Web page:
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Tips for First-time Real Estate Investors

Are you looking for a way to vary your investment portfolio and save for the future? For a number of people, becoming a real estate investor is an attractive way to build a nest egg, since the investing the tenants help to pay the mortgage and property may bring a better rate of return than stocks or bonds. Before getting your feet wet in the world of becoming a landlord, you need to consider your choice very carefully. Here are some suggestions for first-time investors.

What First-time Real Estate Investors Need to Know

  1. Consult with your bank or a mortgage broker to find out how much you can comfortably borrow for your investment.
  2. You’ll want to find a property that is generating a positive cash flow. The rent from all tenants must be high enough to pay the mortgage, insurance, utilities, and property taxes. Be sure to add on an extra amount (10% or so) to cover minor repairs. Don’t confine your search to the City of Toronto only; if you are open to looking in outlying areas, you can find well-priced properties that fit this criteria.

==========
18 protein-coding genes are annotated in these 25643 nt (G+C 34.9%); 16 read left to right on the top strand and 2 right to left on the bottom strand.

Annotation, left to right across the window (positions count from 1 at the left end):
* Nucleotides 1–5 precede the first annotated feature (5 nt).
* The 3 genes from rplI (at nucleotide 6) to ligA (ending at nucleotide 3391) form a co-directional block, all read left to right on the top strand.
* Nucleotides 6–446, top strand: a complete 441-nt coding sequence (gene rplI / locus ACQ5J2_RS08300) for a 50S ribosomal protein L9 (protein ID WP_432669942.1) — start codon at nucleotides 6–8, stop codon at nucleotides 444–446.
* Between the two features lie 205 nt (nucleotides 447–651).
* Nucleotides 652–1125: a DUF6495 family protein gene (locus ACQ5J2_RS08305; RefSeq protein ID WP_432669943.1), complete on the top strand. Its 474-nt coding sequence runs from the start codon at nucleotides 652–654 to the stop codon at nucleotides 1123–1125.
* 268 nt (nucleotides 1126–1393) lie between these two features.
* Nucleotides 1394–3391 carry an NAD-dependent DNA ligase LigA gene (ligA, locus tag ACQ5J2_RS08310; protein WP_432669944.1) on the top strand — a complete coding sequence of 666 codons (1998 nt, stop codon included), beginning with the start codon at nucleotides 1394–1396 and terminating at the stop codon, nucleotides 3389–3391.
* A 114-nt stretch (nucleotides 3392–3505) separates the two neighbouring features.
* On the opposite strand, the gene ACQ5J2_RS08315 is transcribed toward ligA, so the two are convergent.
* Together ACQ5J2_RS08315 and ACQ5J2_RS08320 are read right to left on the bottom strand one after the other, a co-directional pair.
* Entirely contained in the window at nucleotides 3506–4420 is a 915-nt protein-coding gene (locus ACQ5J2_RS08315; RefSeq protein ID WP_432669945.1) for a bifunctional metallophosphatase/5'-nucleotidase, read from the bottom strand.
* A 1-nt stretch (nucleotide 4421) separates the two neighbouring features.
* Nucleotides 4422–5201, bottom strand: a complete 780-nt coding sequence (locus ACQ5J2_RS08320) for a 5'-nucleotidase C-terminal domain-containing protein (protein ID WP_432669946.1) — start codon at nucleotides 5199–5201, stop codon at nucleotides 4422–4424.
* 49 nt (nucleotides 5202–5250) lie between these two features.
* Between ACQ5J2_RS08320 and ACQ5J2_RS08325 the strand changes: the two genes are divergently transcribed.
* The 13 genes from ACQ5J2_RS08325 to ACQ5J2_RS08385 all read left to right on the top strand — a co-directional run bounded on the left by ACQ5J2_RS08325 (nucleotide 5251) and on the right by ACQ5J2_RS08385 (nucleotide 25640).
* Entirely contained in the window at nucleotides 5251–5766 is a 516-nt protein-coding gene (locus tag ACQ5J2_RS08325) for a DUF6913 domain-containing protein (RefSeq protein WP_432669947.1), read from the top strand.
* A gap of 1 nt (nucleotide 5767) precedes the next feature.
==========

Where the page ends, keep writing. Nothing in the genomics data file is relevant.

3. Have the property inspected by a professional inspector. If any repairs are required, get an estimate from a contractor you can trust who will be able to add the most value to your investment.
  4. If you are buying the property with a partner, have a formal written agreement to protect each of your interests. You’ll want to cover: what happens if one of you wants to sell the property and the other one does not, how to deal with the situation if one person is not paying his or her share of expenses, and what happens if one partner dies.
  5. Keep detailed business records of all income and expenses for your investment property. Keep the money from it separate from your personal funds to make it easier to complete your income tax form at the end of the year, especially if you own the investment property under a business name.
  6. Hire a property manager to help you find tenants and deal with day-to-day maintenance and repairs, as well as tenant complaints. Unless you want to have to deal with these matters at night or on weekends, it’s worth the money.
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